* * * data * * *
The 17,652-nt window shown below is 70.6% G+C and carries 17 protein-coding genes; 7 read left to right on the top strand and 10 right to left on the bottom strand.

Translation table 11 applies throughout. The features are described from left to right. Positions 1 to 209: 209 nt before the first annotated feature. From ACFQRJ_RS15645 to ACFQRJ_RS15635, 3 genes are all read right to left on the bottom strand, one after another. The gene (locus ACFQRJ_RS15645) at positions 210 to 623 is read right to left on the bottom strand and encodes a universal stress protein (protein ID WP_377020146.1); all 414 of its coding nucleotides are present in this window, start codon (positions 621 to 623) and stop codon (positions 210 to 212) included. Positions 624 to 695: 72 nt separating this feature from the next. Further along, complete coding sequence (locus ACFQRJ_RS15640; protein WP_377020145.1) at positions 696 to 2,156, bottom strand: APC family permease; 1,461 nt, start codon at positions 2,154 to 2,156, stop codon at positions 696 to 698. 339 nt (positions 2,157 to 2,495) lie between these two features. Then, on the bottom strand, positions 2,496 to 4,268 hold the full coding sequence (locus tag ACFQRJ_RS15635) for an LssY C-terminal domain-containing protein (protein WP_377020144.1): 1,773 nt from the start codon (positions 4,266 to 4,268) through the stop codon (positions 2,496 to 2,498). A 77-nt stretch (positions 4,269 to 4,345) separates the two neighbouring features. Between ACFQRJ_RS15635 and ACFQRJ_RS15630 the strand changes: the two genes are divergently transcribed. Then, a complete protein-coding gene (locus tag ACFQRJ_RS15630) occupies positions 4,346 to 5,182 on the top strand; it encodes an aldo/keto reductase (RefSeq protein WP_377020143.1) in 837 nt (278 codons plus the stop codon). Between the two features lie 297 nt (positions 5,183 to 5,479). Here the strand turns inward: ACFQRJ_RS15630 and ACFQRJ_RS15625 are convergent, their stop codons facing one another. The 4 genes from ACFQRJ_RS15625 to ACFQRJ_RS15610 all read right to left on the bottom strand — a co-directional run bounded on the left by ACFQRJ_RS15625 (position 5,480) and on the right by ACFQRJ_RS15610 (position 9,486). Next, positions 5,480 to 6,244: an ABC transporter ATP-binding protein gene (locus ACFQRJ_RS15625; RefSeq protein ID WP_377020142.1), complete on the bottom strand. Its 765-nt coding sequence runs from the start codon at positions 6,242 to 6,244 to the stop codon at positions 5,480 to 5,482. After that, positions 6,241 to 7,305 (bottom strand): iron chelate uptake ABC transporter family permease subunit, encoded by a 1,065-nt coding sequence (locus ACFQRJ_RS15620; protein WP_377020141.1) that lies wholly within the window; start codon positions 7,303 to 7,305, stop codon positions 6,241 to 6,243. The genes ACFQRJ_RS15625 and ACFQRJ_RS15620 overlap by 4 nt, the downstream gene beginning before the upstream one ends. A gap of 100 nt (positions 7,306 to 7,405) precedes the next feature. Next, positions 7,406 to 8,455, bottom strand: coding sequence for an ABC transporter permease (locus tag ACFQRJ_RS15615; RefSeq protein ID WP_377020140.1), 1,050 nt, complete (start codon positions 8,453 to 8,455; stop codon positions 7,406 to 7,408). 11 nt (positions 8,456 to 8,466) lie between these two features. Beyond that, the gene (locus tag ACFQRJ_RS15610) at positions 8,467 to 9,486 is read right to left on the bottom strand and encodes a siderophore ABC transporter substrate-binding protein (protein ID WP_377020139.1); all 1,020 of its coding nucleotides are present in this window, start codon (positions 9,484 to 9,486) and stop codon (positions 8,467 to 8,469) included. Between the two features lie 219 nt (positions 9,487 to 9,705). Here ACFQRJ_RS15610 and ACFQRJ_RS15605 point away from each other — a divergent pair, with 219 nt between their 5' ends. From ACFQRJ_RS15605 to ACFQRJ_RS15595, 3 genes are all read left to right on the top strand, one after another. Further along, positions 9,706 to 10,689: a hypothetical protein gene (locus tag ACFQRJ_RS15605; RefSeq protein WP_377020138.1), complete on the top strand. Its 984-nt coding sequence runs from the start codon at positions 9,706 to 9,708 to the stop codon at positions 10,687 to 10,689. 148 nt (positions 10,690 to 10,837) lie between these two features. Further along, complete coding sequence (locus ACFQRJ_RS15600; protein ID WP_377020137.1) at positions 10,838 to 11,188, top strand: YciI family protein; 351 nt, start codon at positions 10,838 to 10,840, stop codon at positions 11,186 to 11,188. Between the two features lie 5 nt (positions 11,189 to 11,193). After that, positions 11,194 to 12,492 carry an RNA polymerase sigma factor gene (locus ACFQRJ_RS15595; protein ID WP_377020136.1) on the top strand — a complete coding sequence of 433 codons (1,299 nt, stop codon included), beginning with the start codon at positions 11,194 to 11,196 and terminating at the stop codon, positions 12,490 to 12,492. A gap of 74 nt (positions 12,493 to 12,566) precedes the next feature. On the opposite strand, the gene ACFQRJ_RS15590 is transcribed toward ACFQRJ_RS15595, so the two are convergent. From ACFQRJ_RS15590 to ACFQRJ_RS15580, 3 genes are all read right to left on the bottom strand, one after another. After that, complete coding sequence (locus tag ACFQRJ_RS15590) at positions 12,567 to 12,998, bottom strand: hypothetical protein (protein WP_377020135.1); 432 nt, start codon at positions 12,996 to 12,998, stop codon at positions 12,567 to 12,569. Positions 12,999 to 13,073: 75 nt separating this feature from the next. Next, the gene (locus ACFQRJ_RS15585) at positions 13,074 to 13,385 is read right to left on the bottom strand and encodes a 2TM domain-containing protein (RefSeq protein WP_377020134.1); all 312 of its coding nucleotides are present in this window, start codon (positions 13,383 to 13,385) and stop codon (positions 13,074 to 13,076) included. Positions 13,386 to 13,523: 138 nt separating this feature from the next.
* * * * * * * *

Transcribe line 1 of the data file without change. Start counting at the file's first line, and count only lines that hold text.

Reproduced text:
The 17,652-nt window shown below is 70.6% G+C and carries 17 protein-coding genes; 7 read left to right on the top strand and 10 right to left on the bottom strand.